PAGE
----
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5 Reasons why Game of Thrones’ Fifth Season Sucked!

It must be a difficult challenge to be the showrunners for Game of Thrones, and trying to adapt the very long novels of George R.R. Martin is no easy task. With a huge cast to juggle, expensive filming in many locations, huge stories to adapt, and immediately leaping into the next season as soon as the current one is over, it shouldn’t be a surprise that there was bound to be a drop in quality sooner or later. That happened with the fifth season, a bumpy volume consisting of a plodding story, characters behaving strangely, and a heavy enforcement of shock value at the cost of good writing.

It is said that the difficulties originate from the fourth and fifth A Song of Ice and Fire novels, sometimes considered to be a little long and have filler. However, having never read the books beyond the first, I can only assume they remain better than what Games of Thrones’ fifth season had to offer.

This article contains major spoilers for Game of Thrones, mostly its fifth season, but also the sixth and previous seasons too. Read at your own risk!

5. The Yawn That Was Dorne

The fourth season introduced us to Oberyn Martell, the prince of Dorne, an extremely popular character looking to avenge his sister, only to get his brains busted by Gregor “The Mountaiin” Clegane in Tyrion Lannister’s trial-by-combat. Dorne was the only part of Westeros yet explored in the series and what we had heard about it sounded fun. Too bad what we got was a borefest. The characters were about as interesting as the sand they are known for, when in the novels (so I’ve been told), they are a lot more developed and engaging.

For example, a major character introduced is Princess Arianne Martell, who essentially fills out the same role as revenge mad Ellaria Sand, and keeps the Sand Snakes together. What made Arianne interesting was that she is next in line to throne, when in the rest of Westeros, the male heirs take precedence. Arianne’s stature made her symbolic of Dorne’s more hospitable, reasonable sense of culture. However, with the character being cut from the story, Dorne feels a lot less dignified and interesting. Instead, Ellaria and the three interchangeable Sand Snakes want petty revenge against the Lannisters for Oberyn’s death, which was both technically legal since he died in a lawful fighting match, and he was silly enough to not finish the Mountain off when he had the chance.

How do they want to go about doing their revenge? By murdering Myrcella and sending her to itty bitty pieces to Cersei. So much for not hurting little girls in Dorne. In the novels, Arianne plots to make Myrcella the next ruler of Westeros via kidnapping, but is stopped by her father, Prince Doran, who reveals he already has a plan in motion to bring down the Lannisters. But, in the show, Doran, while showing signs of his competent novel counterpart, doesn’t really do anything of notability.

Then, Jaime Lannister and Bronn show up to rescue Myrcella from Ellaria and the Spice Girls—I mean Sand Snakes, and nothing really comes of it. The Sand Snakes are entirely dull, come off as cartoony, and what was with that pointless subplot with them poisoning Bronn only to give him the antidote, and then flashing their breasts at him? Absolute nonsense. The one good thing the Dorne subplot has is that Myrcella gets some minor character development, and even a heartwarming scene where she reveals she knows that Jaime is her father and is a-okay with it. But, after this charming moment comes to a close, Myrcella suddenly drops down dead from a kiss of death laid upon her by Ellaria. This culminates the entire failure of Dorne. The characters are boring and think idiotically. And Jaime, knowing that Ellaria wanted revenge, shouldn’t have let her anywhere near his daughter/niece.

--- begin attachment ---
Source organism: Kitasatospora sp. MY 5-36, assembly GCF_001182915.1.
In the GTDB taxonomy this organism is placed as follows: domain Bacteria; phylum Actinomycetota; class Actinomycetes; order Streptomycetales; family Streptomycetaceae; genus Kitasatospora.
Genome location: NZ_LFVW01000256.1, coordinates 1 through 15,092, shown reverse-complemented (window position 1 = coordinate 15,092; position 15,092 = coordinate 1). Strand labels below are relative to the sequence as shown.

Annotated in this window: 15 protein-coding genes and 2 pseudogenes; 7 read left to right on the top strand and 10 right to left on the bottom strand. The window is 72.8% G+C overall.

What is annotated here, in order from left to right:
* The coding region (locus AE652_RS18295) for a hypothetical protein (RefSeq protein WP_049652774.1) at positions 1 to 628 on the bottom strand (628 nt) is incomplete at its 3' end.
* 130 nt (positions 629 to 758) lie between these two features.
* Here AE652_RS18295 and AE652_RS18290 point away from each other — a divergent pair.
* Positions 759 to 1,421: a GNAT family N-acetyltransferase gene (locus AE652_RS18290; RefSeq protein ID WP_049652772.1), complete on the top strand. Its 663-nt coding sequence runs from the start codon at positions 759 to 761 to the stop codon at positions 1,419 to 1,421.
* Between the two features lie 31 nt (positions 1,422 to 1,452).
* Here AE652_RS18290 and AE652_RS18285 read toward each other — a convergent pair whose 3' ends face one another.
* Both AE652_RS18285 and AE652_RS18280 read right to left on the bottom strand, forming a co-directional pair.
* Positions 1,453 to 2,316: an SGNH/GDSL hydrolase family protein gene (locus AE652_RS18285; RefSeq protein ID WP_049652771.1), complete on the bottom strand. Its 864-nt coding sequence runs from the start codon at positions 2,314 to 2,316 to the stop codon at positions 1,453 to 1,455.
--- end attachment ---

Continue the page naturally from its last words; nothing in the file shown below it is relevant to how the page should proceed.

And it only gets worse in season six where Ellaria and the Sand Snakes murder their own family and take over Dorne for some dumb reason. I’m sorry, but there is nothing that will make me root for these crazy, underdeveloped characters. Even if they are going to join forces with Team Targaryen, I doubt the show will give them anything to do, and they will likely be unceremoniously killed off in the seventh season.

What did Oberyn say? “I don’t believe that a child is responsible for the sins of his father, or his grandfather.”

4. Barristan Selmy Gets Nerfed

From season five onwards, the show writers began a nasty trend killing off characters for pointless reasons, and amongst the first to go was badass Barristan Selmy, former Lord Commander of the Kingsguard, and then joined Daenerys to serve as her advisor and general. Possessing the most legendary reputation in the Seven Kingdoms, Barristan was still kicking ass as an old man and intimidated just about every swordsman in the land. Too bad he had to die in the most uninspiring way possible.

Selmy, Grey Worm, and numerous members of the Unsullied take on a group of rampaging Sons of the Harpy. Or rather, the Unsullied, the most disciplined, unstoppable army in the world, trained from the age of four, get ambushed and easily dispatched by a bunch of faceless twats in Halloween masks. It baffles me that a knight as skilled, experienced, and strong as Barristan Selmy would get outdone by a bunch of masked minions with vague motives beyond nothing but stabbing people. The same thing applies to Grey Worm, who was trained to be the ultimate soldier. While the battle scene was cool, it is embarrassing seeing Selmy go down in such a vainglorious way.

It is ironic, that this character, who has been built up as the most respected and feared knight in Westeros gets taken out in his first on-screen fight. Perhaps it was because knights in Westeros are little more honourable, while the Sons of the Harpy were more about ambushing and hissing. On the other hand, perhaps Ser Barristan’s death was appropriate, since he wanted to die as a knight, took out fifteen opponents before going down, and saved Grey Worm’s life at the cost of his own. The main issue I have with his death is that it was pointless. Nothing came of it. It didn’t come as a blow to Daenerys, nor did it affect anyone else. You didn’t see Daario and Ser Jorah Mormont of House Friendzone reacting to it. Perhaps it was to make room for Tyrion, or the showrunners just ran out of things to do with Barristan. All in all, it was disappointing.

3. Ramsay F#%king Bolton